We Need to Look at The Whole Picture When it Comes to AML systems
Paradoxically, it is often the failings of the very AML systems that have been put in place to monitor for suspicious activity that are facilitating this illicit activity without detection.
2017 saw several of the UK’s top tier banks get accused of inadvertently facilitating the laundering of enormous sums of money thought to be linked to crime rings and corrupt officials. Much of the media furore surrounding the scandals criticized the UK for being a target for international criminals looking to turn the profits of crime into ostensibly legitimate assets, on account of what authorities claim are it’s largely inefficient Anti-Money Laundering procedures.
Paradoxically, it is often the failings of the very AML systems that have been put in place to monitor for suspicious activity that are facilitating this illicit activity without detection. The systems that are in place in many top-tier UK banks were instated somewhat hastily as a response to increasing regulatory pressures and, as such, are not fit for purpose.
These AML systems analyse transactions according to pre-established rules that dictate what is and is not considered to be suspicious activity. The problem is that the analytics are basic entry-level methods of anomaly detection that are not tailored to the monitoring that they are doing. This means that they are extremely prone to triggering false positives and herein lies the essence of the problem.
Why the System is Failing to Stop Money Launderers
The ineffectiveness of these systems is inadvertently facilitating illicit financial flows for two main reasons. Firstly, the elementary nature of these systems means that criminals are able to systematically test the parameters of the rules on which they are based and tailor illicit activity accordingly. Once a criminal organisation has established certain variables that are likely to get flagged by the system– like transaction size or certain geographical region – they are able to plan a laundering strategy that avoids triggering any sort of alert.
Secondly, and perhaps more importantly, inadequate development means that these systems make inaccurate connections between various activities which are misinterpreted as suspicious. This subsequently triggers an alert which is found to be false more than 90% of the time. Alerts often occur at transaction level and without any relevant contextual information which means investigating each one is costly in terms of both time and resources. This is further exacerbated by the fact that regulatory expectations require that every alert be investigated fully. Essentially, analysts are completely overloaded by alerts that they are legally obliged to investigate, despite the fact that the vast majority of them were erroneously produced.
How can we improve AML systems?
The functionality of the AML systems that are contributing to these problems can be easily improved. Several top tier banks in the UK are using technologies known as contextual monitoring to replace the legacy systems they know to have been inefficient and ineffective. This process involves the application of sophisticated analytics to large data sets, contextualising each transaction within a network of related activity and thus, making it far easier to identify suspicious activity.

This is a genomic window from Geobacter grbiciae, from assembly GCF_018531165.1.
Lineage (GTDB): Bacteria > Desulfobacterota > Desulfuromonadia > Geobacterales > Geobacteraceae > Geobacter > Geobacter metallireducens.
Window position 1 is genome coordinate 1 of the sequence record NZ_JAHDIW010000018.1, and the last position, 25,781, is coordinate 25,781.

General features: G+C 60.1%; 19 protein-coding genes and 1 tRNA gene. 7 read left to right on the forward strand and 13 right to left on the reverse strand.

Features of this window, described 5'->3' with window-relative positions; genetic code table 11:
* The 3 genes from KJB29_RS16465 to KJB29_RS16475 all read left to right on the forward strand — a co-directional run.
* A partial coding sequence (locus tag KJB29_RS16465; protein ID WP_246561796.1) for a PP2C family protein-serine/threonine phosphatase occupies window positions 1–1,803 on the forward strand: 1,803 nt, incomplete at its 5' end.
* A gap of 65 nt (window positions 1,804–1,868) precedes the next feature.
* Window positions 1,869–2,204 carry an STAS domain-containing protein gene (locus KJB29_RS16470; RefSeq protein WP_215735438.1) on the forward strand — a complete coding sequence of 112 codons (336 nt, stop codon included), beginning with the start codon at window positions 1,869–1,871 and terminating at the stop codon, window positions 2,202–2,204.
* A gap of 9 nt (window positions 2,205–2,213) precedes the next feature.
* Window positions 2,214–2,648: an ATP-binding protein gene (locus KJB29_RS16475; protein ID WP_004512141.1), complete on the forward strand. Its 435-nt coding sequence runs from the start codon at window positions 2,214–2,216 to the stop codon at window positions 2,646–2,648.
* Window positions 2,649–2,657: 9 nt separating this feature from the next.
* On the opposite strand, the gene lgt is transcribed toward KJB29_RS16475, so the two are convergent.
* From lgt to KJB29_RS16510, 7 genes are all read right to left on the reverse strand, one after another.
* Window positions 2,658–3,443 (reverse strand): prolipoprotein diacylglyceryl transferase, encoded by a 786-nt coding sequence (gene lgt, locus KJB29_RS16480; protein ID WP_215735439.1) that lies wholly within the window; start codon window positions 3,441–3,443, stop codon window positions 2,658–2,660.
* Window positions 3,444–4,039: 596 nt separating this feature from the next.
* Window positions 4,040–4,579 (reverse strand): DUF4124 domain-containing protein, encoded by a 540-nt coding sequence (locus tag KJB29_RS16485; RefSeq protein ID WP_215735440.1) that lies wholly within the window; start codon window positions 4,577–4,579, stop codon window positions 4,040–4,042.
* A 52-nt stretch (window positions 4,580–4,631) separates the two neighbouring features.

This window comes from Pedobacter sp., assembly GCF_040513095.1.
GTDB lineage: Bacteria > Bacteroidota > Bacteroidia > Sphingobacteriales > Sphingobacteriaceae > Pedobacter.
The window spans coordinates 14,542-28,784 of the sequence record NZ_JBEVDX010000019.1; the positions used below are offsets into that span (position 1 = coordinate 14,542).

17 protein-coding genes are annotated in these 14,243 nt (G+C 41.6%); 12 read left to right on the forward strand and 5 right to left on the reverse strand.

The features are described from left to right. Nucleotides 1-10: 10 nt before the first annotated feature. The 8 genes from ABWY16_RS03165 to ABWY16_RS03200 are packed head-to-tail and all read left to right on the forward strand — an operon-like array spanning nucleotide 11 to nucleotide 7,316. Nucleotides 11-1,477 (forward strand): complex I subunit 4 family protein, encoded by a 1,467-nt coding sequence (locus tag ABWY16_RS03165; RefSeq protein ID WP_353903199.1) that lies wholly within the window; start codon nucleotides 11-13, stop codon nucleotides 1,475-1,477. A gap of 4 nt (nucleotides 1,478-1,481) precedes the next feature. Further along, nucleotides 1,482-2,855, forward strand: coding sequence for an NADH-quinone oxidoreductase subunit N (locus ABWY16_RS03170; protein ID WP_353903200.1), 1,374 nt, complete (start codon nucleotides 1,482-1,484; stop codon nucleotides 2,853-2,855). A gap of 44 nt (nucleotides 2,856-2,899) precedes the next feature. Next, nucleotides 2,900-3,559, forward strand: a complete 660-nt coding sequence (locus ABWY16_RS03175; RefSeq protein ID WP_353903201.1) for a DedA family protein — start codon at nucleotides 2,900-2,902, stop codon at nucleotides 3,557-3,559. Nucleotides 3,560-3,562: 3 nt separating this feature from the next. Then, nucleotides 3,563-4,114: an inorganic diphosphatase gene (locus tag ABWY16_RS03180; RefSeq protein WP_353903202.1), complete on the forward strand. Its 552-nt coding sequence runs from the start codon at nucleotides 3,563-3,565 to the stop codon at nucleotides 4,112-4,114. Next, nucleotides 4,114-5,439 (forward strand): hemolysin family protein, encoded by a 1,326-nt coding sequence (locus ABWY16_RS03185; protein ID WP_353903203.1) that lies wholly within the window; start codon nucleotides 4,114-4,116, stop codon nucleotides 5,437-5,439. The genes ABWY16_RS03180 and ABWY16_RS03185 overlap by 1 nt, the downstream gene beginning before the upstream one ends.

However, the issue of regulation is one that cannot be solved as simply. In light of several high-profile scandals that have emerged over the past decade, AML regulations are unsurprisingly strict. AML teams within banks must be careful because they otherwise risk personal liability and reputational damage. This means that analysts are inclined to file defensively, in case they are at risk of being found to have ever inadvertently incorrectly closed a case that was later found to be associated with illicit activity. This sort of defensive filing further worsens the problem by inundating internal teams as well as external Financial Intelligence Units and law enforcement encouraging a greater likelihood that genuinely illicit activities will go undetected.
Institutions additionally face the problem of having clients with multiple Suspicious Activity Reports (SARs). Continuing to do business could be seen as facilitating illicit activity, and further defensive filings (i.e. where are no reasonable ground to suspect money laundering) are not protected by the safe harbour provisions in the same way that true SARs are. Interestingly, financial institutions tend to find very high-risk activity more effectively using various data mining and analytic techniques, as well as by using historical internal and external data. Technological advancements have started to emerge which can transform the way we look for suspicious activity, meaning the quantity of alerts is smaller and the quality of alerts is higher.
AML experts at banks, regulators at policy level, and investigators on the ground all share a common goal in allowing the UK to take full control of its banks and the activity that goes on within them. There does, however, exist a discrepancy between the way that all three parties approach this as a target. For any sort of genuine change to be made, there needs to be a more cohesive and mutual understanding amongst all involved parties in how they can work together to address this growing issue.